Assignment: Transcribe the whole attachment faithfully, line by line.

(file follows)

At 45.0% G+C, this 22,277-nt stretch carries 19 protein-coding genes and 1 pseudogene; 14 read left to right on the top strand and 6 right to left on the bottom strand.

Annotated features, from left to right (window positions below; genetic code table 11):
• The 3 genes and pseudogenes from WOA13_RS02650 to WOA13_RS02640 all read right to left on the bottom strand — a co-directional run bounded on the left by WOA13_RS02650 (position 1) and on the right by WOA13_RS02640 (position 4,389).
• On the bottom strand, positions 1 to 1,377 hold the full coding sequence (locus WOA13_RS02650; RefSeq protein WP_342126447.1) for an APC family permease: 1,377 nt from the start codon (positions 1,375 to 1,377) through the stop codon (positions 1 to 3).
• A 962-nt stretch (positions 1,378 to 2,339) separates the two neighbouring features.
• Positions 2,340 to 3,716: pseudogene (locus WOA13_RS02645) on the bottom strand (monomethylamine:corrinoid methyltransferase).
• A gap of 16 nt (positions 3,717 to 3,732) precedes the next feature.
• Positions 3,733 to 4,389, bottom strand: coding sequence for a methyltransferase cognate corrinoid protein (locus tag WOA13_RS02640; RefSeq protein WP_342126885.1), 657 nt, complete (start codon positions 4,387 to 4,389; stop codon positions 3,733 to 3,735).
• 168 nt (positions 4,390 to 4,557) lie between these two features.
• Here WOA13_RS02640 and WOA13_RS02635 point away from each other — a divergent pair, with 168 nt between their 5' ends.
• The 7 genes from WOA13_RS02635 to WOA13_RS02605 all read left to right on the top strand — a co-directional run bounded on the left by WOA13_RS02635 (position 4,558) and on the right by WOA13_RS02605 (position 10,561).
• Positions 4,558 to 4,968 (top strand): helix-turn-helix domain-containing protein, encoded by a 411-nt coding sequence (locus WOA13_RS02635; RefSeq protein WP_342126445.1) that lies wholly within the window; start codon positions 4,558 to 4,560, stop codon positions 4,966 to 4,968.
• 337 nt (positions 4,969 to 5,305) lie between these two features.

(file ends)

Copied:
At 45.0% G+C, this 22,277-nt stretch carries 19 protein-coding genes and 1 pseudogene; 14 read left to right on the top strand and 6 right to left on the bottom strand.

Annotated features, from left to right (window positions below; genetic code table 11):
• The 3 genes and pseudogenes from WOA13_RS02650 to WOA13_RS02640 all read right to left on the bottom strand — a co-directional run bounded on the left by WOA13_RS02650 (position 1) and on the right by WOA13_RS02640 (position 4,389).
• On the bottom strand, positions 1 to 1,377 hold the full coding sequence (locus WOA13_RS02650; RefSeq protein WP_342126447.1) for an APC family permease: 1,377 nt from the start codon (positions 1,375 to 1,377) through the stop codon (positions 1 to 3).
• A 962-nt stretch (positions 1,378 to 2,339) separates the two neighbouring features.
• Positions 2,340 to 3,716: pseudogene (locus WOA13_RS02645) on the bottom strand (monomethylamine:corrinoid methyltransferase).
• A gap of 16 nt (positions 3,717 to 3,732) precedes the next feature.
• Positions 3,733 to 4,389, bottom strand: coding sequence for a methyltransferase cognate corrinoid protein (locus tag WOA13_RS02640; RefSeq protein WP_342126885.1), 657 nt, complete (start codon positions 4,387 to 4,389; stop codon positions 3,733 to 3,735).
• 168 nt (positions 4,390 to 4,557) lie between these two features.
• Here WOA13_RS02640 and WOA13_RS02635 point away from each other — a divergent pair, with 168 nt between their 5' ends.
• The 7 genes from WOA13_RS02635 to WOA13_RS02605 all read left to right on the top strand — a co-directional run bounded on the left by WOA13_RS02635 (position 4,558) and on the right by WOA13_RS02605 (position 10,561).
• Positions 4,558 to 4,968 (top strand): helix-turn-helix domain-containing protein, encoded by a 411-nt coding sequence (locus WOA13_RS02635; RefSeq protein WP_342126445.1) that lies wholly within the window; start codon positions 4,558 to 4,560, stop codon positions 4,966 to 4,968.
• 337 nt (positions 4,969 to 5,305) lie between these two features.